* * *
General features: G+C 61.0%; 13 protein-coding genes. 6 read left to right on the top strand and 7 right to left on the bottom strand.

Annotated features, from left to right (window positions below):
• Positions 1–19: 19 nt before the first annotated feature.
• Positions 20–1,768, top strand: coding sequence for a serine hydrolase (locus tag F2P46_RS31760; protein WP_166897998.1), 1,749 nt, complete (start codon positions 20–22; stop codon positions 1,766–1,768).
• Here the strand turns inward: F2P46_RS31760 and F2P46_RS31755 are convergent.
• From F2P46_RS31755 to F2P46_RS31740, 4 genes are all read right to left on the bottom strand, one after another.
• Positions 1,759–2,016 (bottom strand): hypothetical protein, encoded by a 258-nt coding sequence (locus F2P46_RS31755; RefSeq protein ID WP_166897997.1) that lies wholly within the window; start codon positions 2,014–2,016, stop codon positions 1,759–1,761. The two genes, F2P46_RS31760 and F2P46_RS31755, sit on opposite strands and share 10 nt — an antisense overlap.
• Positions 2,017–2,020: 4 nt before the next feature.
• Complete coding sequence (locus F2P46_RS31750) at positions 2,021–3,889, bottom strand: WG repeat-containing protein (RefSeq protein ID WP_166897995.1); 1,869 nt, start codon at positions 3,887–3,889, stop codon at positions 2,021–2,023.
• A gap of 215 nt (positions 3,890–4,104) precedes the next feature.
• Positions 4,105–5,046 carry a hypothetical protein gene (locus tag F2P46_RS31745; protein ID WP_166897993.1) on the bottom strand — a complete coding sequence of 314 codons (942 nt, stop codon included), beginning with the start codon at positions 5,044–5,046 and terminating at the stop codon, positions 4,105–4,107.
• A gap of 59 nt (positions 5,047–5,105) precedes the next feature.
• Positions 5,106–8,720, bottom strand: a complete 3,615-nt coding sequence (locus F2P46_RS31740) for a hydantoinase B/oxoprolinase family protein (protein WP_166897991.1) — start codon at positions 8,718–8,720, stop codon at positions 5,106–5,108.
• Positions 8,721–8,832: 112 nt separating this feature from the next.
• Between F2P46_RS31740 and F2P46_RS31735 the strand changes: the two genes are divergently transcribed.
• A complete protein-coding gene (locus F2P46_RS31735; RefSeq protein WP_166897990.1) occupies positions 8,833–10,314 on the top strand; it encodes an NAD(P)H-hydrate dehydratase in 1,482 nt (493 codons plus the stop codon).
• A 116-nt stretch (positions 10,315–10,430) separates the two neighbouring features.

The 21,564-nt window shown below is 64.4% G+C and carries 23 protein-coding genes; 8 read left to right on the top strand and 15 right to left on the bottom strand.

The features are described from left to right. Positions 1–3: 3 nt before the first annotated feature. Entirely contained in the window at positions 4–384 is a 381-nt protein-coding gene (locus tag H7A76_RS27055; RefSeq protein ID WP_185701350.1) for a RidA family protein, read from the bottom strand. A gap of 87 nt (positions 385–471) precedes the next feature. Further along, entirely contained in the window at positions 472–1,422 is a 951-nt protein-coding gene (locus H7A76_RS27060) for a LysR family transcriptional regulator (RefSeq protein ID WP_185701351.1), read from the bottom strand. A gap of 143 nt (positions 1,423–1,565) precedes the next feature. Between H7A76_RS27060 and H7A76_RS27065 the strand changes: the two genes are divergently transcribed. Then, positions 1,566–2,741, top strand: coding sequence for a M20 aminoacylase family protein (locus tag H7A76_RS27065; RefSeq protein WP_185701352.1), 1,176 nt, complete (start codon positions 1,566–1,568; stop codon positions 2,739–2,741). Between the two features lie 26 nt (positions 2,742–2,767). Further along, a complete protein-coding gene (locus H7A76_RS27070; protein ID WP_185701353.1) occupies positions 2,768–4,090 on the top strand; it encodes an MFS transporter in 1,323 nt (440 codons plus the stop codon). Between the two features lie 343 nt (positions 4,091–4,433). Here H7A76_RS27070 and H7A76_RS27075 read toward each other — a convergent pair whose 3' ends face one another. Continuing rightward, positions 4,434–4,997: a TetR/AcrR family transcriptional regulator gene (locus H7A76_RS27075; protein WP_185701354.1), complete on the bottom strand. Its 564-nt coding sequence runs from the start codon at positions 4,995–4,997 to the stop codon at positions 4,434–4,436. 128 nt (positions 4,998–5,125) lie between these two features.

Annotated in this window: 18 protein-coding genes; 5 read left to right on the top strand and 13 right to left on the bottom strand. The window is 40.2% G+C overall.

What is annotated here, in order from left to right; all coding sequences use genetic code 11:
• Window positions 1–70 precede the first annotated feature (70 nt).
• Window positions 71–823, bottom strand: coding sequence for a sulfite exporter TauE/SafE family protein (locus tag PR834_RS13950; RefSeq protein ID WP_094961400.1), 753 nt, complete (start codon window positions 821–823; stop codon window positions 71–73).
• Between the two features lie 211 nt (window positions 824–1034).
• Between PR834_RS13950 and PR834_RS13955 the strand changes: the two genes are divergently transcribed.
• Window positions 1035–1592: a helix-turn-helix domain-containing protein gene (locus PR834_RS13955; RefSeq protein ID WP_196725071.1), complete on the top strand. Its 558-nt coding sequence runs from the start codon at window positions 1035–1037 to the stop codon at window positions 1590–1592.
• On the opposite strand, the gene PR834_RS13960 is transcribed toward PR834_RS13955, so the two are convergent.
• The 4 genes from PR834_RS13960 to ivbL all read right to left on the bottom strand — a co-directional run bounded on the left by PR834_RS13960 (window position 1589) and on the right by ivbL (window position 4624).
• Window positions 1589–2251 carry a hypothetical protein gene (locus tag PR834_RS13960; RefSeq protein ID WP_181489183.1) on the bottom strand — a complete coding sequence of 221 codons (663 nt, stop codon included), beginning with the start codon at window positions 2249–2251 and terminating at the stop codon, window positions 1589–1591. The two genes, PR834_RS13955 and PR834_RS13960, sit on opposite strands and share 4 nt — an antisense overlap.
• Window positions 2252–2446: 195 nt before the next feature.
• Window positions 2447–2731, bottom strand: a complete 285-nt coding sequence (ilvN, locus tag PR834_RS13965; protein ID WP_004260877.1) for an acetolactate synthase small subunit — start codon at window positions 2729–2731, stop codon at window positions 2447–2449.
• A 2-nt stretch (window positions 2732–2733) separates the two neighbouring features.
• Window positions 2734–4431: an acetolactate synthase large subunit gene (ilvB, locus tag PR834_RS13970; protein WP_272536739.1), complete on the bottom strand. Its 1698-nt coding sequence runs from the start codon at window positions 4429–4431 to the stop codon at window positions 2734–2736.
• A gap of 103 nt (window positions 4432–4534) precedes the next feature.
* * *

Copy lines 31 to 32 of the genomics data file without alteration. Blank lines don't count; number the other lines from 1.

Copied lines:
• Window positions 2447–2731, bottom strand: a complete 285-nt coding sequence (ilvN, locus tag PR834_RS13965; protein ID WP_004260877.1) for an acetolactate synthase small subunit — start codon at window positions 2729–2731, stop codon at window positions 2447–2449.
• A 2-nt stretch (window positions 2732–2733) separates the two neighbouring features.